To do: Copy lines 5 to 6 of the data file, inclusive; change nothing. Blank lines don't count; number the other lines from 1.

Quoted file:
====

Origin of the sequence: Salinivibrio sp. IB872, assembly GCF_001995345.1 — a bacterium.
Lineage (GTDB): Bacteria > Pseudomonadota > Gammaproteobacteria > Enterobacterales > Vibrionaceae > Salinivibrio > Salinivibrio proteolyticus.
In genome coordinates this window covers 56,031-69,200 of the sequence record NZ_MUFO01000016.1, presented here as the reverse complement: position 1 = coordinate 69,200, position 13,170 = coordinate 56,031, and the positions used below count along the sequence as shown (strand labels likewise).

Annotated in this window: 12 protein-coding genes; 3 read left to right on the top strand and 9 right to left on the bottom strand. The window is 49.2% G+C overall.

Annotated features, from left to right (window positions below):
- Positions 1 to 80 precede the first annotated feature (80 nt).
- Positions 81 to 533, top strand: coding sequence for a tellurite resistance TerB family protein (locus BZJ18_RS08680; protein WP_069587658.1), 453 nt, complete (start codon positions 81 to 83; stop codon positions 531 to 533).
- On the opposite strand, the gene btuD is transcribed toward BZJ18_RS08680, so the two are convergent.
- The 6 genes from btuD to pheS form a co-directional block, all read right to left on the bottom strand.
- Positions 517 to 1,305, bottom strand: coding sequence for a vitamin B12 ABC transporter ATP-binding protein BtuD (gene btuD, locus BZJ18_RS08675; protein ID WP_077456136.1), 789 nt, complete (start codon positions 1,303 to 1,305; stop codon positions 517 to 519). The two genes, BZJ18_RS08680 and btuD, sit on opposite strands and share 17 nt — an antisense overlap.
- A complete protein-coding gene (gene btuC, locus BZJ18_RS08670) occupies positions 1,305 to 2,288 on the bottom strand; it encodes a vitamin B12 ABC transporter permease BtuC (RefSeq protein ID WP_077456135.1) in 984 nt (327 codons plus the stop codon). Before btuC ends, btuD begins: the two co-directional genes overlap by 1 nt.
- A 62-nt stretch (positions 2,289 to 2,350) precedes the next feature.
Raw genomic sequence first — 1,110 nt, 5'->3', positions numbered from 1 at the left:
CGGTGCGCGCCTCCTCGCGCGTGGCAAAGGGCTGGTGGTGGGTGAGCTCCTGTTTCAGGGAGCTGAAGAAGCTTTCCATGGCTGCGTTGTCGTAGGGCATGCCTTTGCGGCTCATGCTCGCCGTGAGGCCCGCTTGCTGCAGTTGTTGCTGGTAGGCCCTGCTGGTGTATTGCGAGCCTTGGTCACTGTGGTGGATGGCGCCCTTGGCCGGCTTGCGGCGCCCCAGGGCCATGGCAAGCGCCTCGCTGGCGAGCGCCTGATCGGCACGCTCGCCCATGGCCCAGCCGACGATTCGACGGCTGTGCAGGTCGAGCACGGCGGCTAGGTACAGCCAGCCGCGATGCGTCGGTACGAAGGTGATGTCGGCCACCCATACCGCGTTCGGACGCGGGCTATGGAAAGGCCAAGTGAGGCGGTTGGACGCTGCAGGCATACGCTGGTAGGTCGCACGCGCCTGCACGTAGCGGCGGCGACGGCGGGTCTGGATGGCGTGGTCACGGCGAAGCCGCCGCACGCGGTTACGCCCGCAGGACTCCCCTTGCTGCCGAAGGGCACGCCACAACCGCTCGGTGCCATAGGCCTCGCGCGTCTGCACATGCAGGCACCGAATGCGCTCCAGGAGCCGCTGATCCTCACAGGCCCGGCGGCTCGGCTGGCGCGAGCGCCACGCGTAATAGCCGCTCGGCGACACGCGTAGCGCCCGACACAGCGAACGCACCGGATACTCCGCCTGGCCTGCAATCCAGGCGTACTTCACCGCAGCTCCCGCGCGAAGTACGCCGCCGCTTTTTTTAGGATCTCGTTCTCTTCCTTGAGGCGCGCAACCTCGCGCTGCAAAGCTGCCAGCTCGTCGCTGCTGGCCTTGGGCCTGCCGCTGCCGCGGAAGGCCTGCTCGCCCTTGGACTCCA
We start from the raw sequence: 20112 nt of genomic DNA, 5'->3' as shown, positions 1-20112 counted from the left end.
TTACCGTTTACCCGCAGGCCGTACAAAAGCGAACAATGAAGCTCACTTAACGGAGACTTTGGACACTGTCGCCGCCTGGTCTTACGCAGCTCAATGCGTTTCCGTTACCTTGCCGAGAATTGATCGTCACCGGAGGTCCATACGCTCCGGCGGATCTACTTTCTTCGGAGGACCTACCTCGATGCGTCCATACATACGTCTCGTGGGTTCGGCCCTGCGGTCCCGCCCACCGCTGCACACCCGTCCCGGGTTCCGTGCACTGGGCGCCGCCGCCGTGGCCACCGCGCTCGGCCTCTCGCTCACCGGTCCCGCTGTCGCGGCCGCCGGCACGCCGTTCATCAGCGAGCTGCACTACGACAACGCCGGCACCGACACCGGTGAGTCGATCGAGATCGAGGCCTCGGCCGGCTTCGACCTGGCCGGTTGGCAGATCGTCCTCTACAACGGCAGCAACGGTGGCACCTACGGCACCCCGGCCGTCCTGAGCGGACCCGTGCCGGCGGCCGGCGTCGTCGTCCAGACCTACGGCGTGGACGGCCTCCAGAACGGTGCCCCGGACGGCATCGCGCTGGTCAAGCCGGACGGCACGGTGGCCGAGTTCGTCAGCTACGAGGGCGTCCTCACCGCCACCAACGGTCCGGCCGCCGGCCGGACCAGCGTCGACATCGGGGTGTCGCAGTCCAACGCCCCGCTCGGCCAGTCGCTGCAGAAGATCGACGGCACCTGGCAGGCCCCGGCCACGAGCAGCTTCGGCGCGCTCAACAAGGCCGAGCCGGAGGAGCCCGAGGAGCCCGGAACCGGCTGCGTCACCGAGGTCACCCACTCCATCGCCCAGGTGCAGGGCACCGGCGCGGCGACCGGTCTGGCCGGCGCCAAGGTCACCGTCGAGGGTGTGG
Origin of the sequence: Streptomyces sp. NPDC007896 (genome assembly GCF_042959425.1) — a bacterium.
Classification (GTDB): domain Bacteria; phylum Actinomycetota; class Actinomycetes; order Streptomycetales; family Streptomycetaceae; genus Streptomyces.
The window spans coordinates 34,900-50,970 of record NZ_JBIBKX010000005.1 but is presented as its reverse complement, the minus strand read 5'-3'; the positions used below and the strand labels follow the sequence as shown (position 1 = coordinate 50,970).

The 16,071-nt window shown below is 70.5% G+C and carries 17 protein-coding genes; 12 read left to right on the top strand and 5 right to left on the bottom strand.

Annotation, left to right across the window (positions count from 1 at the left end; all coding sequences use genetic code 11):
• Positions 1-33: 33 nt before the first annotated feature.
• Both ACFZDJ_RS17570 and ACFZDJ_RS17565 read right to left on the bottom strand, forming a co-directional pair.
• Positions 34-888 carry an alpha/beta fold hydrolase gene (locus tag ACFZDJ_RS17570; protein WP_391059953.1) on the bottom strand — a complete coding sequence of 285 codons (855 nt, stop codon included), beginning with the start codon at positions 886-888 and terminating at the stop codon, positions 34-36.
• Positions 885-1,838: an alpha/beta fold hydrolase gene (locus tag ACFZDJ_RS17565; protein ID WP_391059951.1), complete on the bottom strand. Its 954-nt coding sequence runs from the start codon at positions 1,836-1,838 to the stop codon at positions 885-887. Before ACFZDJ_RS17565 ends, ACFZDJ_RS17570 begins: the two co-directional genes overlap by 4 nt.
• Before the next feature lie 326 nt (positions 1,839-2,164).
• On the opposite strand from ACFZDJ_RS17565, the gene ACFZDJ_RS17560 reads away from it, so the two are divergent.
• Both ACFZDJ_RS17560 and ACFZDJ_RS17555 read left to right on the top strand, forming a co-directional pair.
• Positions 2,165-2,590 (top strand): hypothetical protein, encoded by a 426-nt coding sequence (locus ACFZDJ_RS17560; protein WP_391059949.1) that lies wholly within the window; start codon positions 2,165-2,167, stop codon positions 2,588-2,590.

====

Annotated features, from left to right (window positions below):
- Positions 1 to 80 precede the first annotated feature (80 nt).